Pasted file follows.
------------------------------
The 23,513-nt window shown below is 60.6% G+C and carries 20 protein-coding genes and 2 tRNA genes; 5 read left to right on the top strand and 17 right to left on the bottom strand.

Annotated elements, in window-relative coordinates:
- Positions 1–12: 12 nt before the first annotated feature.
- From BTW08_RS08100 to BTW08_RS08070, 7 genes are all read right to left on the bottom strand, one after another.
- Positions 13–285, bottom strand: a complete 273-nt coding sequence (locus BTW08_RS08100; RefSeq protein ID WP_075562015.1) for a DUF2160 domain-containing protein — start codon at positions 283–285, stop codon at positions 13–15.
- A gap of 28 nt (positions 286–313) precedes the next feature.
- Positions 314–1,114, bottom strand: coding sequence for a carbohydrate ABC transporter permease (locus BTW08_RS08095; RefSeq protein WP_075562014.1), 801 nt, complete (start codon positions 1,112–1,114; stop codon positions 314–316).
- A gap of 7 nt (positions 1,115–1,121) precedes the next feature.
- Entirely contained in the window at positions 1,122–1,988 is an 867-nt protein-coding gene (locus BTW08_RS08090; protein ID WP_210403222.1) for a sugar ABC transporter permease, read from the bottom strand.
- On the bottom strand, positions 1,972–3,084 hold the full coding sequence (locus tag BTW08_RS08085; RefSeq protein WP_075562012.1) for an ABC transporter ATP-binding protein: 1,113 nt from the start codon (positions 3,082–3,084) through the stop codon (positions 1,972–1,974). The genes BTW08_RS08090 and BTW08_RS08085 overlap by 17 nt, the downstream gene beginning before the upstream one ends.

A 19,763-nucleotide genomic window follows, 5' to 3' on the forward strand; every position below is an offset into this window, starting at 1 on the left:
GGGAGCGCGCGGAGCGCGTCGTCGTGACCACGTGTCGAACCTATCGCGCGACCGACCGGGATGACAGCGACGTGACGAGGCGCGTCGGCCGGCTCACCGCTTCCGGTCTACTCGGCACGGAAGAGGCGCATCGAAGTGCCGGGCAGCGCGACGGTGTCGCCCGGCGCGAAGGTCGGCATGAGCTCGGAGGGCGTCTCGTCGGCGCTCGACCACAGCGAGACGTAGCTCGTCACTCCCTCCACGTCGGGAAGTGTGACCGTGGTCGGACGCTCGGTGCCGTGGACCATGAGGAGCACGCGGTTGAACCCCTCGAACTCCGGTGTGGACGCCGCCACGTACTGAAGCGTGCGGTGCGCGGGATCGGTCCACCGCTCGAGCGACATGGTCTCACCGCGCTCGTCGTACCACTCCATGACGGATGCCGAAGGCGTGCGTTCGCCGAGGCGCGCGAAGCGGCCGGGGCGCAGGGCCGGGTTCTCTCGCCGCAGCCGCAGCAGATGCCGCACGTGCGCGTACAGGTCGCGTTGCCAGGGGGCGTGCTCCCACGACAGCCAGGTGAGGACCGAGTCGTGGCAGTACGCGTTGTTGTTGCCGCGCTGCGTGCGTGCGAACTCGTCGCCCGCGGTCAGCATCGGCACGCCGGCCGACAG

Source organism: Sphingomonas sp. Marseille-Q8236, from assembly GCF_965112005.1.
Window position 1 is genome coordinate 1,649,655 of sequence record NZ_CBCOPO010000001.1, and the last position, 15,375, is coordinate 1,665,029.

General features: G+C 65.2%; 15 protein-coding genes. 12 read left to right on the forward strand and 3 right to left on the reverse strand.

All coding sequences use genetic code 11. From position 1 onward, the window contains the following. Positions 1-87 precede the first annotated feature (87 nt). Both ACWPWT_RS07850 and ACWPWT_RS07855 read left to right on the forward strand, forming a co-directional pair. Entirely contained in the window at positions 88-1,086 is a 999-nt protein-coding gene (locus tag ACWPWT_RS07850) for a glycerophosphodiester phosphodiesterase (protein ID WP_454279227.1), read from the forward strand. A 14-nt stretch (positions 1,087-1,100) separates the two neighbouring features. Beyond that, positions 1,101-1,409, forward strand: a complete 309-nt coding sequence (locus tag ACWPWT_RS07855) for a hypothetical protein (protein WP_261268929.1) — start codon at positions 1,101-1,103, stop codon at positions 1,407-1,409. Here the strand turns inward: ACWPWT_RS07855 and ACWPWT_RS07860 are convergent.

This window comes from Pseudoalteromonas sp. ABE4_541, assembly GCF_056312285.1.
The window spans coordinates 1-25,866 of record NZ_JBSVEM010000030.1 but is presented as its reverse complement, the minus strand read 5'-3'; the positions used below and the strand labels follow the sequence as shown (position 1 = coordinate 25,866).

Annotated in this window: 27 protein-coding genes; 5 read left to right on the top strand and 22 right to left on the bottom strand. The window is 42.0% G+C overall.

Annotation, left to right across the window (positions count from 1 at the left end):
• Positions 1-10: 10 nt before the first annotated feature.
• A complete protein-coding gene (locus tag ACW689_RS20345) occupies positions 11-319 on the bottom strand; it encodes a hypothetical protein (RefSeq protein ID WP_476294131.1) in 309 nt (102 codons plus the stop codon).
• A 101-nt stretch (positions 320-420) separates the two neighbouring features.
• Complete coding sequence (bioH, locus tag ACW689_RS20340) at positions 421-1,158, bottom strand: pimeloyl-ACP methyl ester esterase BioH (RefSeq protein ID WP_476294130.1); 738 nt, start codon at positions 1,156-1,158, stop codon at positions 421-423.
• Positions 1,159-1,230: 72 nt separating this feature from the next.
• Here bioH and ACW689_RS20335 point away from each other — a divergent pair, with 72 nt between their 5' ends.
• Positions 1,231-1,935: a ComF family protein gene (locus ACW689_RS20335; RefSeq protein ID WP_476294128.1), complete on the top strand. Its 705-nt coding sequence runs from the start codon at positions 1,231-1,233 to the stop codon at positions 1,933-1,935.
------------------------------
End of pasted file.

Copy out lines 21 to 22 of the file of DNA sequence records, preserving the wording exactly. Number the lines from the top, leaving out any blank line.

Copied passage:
• Positions 1-10: 10 nt before the first annotated feature.
• A complete protein-coding gene (locus tag ACW689_RS20345) occupies positions 11-319 on the bottom strand; it encodes a hypothetical protein (RefSeq protein ID WP_476294131.1) in 309 nt (102 codons plus the stop codon).